Looking for an Easy, Objective Way to Grade Student Writing? (A Schoolhouse Crew Review)

I don't like to assign grades. I think that they can sometimes be vague and meaningless. And there are many other methods that I think are more descriptive and meaningful when it comes to evaluating kids' work. However, now that my children are reaching their high school years, I find it necessary to assign grades to their work. In some classes I can do this by just giving quizzes and tests and coming up with a numerical grade. But I find it very difficult to grade writing assignments.

Review of Writing With Sharon Watson

Grading writing can turn into a very subjective evaluation. And it's often hard to communicate to the kids what, exactly, makes "good" writing and how I came up with the grade I gave them. I was very excited to find that my recent Crew review product solves my writing evaluation problems. I received 21 Grading Grids for Popular High School Essays and a Position Paper from Writing With Sharon Watson. This is a digital download.

Writing With Sharon Watson

Sharon Watson was a homeschooling mom, and she's developed her writing and literature courses so that homeschoolers have quality resources for teaching those subjects without having to outsource everything. Her curriculum is from a distinctly Christian worldview- which I especially love when it comes to persuasive writing and literature analysis and discussion.

A couple of years ago, the Review Crew had the opportunity to review some curriculum from Writing With Sharon Watson. Although I wasn't on that review, I spent time researching the publisher and reading the Crew reviews. I also signed up for the weekly newsletter. I've been very impressed by the resources available and by the great information in the newsletter- including writing prompts. I was so impressed by the reviews I've read and the resources that I've seen that I decided to use some of Sharon Watson's curriculum for a high school co-op class that I'm teaching in the fall.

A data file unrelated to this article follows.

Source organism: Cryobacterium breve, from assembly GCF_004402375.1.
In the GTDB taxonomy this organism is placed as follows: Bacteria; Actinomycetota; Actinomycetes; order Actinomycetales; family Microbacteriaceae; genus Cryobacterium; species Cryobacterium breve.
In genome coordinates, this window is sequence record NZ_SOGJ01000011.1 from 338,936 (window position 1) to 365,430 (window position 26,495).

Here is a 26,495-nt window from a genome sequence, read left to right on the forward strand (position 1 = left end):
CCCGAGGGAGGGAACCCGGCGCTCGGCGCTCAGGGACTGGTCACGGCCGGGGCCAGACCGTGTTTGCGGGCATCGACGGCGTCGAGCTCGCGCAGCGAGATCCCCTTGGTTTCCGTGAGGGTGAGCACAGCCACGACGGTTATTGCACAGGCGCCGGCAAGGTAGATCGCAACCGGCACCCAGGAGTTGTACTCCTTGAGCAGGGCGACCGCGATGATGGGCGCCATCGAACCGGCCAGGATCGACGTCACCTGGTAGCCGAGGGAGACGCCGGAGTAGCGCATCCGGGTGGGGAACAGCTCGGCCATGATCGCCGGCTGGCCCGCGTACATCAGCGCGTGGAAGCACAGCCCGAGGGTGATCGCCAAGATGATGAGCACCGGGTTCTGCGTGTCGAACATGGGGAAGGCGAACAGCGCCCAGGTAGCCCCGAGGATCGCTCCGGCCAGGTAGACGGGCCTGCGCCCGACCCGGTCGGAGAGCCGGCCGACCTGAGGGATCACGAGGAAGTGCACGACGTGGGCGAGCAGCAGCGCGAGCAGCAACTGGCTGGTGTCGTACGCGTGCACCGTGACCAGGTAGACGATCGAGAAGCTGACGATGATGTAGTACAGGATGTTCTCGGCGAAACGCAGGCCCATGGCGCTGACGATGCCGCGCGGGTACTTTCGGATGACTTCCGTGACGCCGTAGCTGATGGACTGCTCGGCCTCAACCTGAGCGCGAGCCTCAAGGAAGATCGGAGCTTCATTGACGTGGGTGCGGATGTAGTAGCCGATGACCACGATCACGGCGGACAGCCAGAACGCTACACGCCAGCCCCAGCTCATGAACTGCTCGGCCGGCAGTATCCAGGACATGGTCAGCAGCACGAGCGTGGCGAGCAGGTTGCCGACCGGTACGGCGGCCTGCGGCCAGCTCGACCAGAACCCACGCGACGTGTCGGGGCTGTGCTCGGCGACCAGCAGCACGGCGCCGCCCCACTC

Review of Writing With Sharon Watson

21 Grading Grids for Popular High School Essays and a Position Paper

The 21 Grading Grids resource is designed to give a framework for grading high school writing. It consists of 21 rubrics to grade a variety of essays and literature analysis papers.

Grids for grading high school writing

The idea is that the parent/teacher can show the rubric to the student prior to writing the paper. The rubric will let the student know exactly what is expected in the writing assignment. The teacher can then take the assignment and give the appropriate number of points for each section of the rubric.

It's a way to come up with a grade that is actually objective and meaningful. It's also a way to teach students the elements that their essays and papers should include so that they will get in the habit of adding these elements.

Using the Grading Grids

When I first opened up the 21 Grading Grids download and began looking over the grids to see which would be the best to use with some of the current writing assignments I have from my older kids, I caught this paragraph.

Writing with Sharon Watson

Right away I felt as if this resource resonated with what I think about grading and evaluating student progress.

Because this is a digital download, you could choose to print the whole thing out at once, or you can print the grids as needed. This is what I decided to do. I know there will be some I'll use more often than others, so my plan is just to print off a grid and give it to the student before each writing assignment. This will let them know exactly what I'll be looking for in that writing assignment. Then they can give me back the blank grid along with their writing assignment, and I can use it for grading.